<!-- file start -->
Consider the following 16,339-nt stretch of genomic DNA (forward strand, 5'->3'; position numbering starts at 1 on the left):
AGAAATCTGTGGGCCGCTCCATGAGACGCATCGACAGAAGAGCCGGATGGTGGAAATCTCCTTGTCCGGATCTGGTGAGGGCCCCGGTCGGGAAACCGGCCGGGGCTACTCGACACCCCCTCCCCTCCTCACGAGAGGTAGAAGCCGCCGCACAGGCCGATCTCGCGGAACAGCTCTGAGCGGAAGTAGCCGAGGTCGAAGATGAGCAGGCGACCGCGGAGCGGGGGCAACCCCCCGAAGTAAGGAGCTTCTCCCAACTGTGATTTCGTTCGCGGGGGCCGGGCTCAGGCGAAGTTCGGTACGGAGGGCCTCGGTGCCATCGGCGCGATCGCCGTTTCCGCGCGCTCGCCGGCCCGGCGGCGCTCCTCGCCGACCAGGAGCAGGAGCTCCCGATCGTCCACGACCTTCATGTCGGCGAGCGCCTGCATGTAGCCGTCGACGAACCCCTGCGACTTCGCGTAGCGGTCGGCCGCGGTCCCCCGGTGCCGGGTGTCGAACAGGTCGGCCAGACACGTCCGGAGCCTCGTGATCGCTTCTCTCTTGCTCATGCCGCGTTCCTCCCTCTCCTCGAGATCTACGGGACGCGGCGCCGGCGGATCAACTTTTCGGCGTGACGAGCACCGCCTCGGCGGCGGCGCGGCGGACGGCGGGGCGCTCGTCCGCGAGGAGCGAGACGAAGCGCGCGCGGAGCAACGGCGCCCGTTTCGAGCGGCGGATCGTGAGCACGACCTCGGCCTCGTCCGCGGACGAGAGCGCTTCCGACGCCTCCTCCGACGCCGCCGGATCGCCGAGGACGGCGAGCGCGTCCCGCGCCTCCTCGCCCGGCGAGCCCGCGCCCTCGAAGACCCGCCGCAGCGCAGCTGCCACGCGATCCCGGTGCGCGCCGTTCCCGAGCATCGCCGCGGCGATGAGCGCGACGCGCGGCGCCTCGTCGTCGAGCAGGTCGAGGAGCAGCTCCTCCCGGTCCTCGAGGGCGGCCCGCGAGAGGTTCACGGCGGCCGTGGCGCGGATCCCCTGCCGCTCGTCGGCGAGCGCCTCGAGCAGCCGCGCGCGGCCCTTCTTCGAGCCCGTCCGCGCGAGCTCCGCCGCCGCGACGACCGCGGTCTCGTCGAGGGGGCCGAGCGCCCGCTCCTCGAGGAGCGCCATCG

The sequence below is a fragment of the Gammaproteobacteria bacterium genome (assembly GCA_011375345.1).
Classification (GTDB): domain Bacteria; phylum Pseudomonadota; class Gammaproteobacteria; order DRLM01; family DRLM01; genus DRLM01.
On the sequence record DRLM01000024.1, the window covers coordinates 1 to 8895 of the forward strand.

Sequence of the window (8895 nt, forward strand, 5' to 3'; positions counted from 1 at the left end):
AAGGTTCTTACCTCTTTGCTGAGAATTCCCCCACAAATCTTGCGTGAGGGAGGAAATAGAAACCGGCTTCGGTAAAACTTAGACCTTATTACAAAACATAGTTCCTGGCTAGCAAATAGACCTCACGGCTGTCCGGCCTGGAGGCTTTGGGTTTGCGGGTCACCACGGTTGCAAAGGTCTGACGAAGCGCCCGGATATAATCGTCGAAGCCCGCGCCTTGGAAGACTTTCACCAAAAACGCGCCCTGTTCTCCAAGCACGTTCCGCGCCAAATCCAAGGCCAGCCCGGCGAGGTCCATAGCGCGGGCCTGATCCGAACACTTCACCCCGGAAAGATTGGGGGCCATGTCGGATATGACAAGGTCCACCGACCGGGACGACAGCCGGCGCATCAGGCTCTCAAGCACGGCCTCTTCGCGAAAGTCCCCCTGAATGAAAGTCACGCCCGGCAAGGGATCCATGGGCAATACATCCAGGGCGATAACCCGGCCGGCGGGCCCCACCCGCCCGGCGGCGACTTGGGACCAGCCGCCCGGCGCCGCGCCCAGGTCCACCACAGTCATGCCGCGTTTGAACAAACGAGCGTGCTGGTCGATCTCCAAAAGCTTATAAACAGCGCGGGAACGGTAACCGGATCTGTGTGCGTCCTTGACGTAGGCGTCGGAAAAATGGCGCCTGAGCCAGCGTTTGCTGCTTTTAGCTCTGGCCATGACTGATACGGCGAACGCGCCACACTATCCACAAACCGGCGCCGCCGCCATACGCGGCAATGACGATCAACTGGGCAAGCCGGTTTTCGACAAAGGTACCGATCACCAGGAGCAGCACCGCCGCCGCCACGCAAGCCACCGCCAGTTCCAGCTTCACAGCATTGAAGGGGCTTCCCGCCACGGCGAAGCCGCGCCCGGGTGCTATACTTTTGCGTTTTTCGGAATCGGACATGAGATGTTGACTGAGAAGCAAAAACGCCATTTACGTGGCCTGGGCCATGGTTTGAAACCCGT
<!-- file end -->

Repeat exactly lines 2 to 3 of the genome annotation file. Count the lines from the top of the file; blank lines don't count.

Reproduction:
AGAAATCTGTGGGCCGCTCCATGAGACGCATCGACAGAAGAGCCGGATGGTGGAAATCTCCTTGTCCGGATCTGGTGAGGGCCCCGGTCGGGAAACCGGCCGGGGCTACTCGACACCCCCTCCCCTCCTCACGAGAGGTAGAAGCCGCCGCACAGGCCGATCTCGCGGAACAGCTCTGAGCGGAAGTAGCCGAGGTCGAAGATGAGCAGGCGACCGCGGAGCGGGGGCAACCCCCCGAAGTAAGGAGCTTCTCCCAACTGTGATTTCGTTCGCGGGGGCCGGGCTCAGGCGAAGTTCGGTACGGAGGGCCTCGGTGCCATCGGCGCGATCGCCGTTTCCGCGCGCTCGCCGGCCCGGCGGCGCTCCTCGCCGACCAGGAGCAGGAGCTCCCGATCGTCCACGACCTTCATGTCGGCGAGCGCCTGCATGTAGCCGTCGACGAACCCCTGCGACTTCGCGTAGCGGTCGGCCGCGGTCCCCCGGTGCCGGGTGTCGAACAGGTCGGCCAGACACGTCCGGAGCCTCGTGATCGCTTCTCTCTTGCTCATGCCGCGTTCCTCCCTCTCCTCGAGATCTACGGGACGCGGCGCCGGCGGATCAACTTTTCGGCGTGACGAGCACCGCCTCGGCGGCGGCGCGGCGGACGGCGGGGCGCTCGTCCGCGAGGAGCGAGACGAAGCGCGCGCGGAGCAACGGCGCCCGTTTCGAGCGGCGGATCGTGAGCACGACCTCGGCCTCGTCCGCGGACGAGAGCGCTTCCGACGCCTCCTCCGACGCCGCCGGATCGCCGAGGACGGCGAGCGCGTCCCGCGCCTCCTCGCCCGGCGAGCCCGCGCCCTCGAAGACCCGCCGCAGCGCAGCTGCCACGCGATCCCGGTGCGCGCCGTTCCCGAGCATCGCCGCGGCGATGAGCGCGACGCGCGGCGCCTCGTCGTCGAGCAGGTCGAGGAGCAGCTCCTCCCGGTCCTCGAGGGCGGCCCGCGAGAGGTTCACGGCGGCCGTGGCGCGGATCCCCTGCCGCTCGTCGGCGAGCGCCTCGAGCAGCCGCGCGCGGCCCTTCTTCGAGCCCGTCCGCGCGAGCTCCGCCGCCGCGACGACCGCGGTCTCGTCGAGGGGGCCGAGCGCCCGCTCCTCGAGGAGCGCCATCG

The sequence below is a fragment of the Gammaproteobacteria bacterium genome (assembly GCA_011375345.1).